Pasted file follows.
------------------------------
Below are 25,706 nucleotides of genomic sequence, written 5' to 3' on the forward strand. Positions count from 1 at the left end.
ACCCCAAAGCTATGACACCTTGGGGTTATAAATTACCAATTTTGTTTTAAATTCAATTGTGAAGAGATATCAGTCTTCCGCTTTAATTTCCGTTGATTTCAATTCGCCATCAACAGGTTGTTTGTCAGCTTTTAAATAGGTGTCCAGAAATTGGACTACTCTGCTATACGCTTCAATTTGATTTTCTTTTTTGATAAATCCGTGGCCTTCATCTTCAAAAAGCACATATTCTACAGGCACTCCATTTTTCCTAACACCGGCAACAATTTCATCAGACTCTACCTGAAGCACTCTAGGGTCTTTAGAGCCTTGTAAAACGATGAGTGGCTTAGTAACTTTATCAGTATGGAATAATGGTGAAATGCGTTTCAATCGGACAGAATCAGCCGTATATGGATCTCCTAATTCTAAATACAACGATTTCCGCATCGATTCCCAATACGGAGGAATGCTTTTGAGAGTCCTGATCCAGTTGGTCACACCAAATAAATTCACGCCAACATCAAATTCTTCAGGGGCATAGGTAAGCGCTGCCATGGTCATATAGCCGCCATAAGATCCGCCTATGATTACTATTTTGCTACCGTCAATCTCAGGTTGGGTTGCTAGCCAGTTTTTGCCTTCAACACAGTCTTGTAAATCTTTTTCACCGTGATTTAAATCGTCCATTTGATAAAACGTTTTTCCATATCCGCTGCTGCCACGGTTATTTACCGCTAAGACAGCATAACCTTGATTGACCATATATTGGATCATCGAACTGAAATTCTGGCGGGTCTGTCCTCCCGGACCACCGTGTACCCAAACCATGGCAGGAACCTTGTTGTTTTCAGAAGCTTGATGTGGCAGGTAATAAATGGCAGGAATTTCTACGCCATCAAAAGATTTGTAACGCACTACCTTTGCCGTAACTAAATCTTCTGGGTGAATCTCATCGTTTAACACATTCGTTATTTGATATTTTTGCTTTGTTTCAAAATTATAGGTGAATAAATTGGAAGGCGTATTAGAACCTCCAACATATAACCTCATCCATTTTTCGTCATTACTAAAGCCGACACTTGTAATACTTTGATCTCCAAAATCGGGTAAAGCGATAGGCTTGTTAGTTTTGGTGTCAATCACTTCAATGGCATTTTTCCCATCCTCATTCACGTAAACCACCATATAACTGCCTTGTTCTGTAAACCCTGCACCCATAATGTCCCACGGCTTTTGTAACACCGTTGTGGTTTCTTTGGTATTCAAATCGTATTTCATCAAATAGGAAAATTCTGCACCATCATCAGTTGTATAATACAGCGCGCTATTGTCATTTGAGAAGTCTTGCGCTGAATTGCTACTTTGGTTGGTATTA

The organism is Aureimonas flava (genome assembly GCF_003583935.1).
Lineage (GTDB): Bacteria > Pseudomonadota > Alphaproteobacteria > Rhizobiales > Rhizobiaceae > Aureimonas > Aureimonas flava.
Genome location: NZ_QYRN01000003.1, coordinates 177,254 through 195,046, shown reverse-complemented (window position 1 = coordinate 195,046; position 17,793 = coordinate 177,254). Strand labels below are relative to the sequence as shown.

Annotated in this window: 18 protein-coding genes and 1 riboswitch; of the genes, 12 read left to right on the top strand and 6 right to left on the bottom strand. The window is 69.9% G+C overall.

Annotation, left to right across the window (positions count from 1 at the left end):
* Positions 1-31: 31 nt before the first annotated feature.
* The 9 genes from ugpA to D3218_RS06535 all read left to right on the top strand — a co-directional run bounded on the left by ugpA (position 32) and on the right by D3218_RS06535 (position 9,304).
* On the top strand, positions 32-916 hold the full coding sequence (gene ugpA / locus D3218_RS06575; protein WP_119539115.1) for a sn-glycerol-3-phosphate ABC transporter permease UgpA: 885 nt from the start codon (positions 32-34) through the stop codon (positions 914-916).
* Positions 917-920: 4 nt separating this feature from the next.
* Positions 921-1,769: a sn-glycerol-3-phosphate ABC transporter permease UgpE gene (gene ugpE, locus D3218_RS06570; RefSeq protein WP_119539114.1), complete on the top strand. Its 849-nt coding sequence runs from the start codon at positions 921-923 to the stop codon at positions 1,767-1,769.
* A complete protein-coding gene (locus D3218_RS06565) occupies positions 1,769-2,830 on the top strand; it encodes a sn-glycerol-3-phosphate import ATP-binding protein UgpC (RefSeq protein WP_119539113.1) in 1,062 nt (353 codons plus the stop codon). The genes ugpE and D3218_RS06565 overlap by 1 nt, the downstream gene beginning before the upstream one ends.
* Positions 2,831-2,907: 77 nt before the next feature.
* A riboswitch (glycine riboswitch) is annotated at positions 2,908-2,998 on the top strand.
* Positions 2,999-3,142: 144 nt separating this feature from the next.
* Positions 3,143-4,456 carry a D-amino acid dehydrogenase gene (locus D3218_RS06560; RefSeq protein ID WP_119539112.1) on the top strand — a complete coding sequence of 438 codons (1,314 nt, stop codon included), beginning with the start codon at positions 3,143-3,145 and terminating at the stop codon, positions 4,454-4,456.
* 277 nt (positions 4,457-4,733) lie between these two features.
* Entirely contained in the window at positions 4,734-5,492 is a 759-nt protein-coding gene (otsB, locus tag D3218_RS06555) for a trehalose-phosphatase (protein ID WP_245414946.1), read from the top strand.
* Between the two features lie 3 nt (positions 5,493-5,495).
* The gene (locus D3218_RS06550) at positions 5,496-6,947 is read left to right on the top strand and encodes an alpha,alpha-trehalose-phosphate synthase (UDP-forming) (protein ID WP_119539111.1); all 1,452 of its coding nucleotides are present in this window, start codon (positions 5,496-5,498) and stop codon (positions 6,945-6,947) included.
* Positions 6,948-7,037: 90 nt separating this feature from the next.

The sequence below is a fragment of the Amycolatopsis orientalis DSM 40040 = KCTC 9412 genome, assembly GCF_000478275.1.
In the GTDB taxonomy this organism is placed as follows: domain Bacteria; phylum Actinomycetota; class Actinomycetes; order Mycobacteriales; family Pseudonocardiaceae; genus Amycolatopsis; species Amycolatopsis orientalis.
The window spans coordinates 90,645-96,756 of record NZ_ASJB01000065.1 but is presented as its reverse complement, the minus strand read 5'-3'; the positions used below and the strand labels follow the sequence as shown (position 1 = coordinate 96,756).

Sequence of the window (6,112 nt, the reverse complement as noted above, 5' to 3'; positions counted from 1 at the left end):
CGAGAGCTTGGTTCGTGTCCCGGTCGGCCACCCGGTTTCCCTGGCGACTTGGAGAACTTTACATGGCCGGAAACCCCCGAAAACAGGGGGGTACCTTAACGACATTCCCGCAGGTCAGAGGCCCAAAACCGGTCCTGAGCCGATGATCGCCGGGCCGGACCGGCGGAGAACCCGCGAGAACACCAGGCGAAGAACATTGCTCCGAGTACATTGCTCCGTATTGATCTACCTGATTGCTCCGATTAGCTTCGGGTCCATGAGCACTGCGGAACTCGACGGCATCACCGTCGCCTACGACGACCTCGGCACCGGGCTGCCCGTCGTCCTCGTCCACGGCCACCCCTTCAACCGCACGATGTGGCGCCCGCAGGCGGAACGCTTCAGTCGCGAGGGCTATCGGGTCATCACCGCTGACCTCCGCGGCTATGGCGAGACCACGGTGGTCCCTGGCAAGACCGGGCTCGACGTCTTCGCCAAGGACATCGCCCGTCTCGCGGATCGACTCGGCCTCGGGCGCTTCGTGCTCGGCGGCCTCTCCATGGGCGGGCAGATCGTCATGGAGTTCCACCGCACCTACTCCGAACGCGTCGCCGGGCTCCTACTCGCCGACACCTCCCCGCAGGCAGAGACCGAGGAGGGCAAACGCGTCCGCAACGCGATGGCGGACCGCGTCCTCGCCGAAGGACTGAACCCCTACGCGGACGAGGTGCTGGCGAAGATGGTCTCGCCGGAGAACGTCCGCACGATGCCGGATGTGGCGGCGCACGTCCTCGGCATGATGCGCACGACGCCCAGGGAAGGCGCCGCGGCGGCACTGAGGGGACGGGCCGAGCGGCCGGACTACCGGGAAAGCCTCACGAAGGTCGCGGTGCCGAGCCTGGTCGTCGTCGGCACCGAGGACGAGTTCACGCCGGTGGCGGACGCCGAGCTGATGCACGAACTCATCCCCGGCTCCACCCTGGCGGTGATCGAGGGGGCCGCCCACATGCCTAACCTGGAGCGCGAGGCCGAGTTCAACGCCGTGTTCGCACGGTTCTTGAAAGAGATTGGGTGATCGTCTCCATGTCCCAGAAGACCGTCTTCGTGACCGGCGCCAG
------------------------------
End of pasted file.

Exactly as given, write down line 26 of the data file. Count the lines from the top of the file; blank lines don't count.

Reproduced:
Sequence of the window (6,112 nt, the reverse complement as noted above, 5' to 3'; positions counted from 1 at the left end):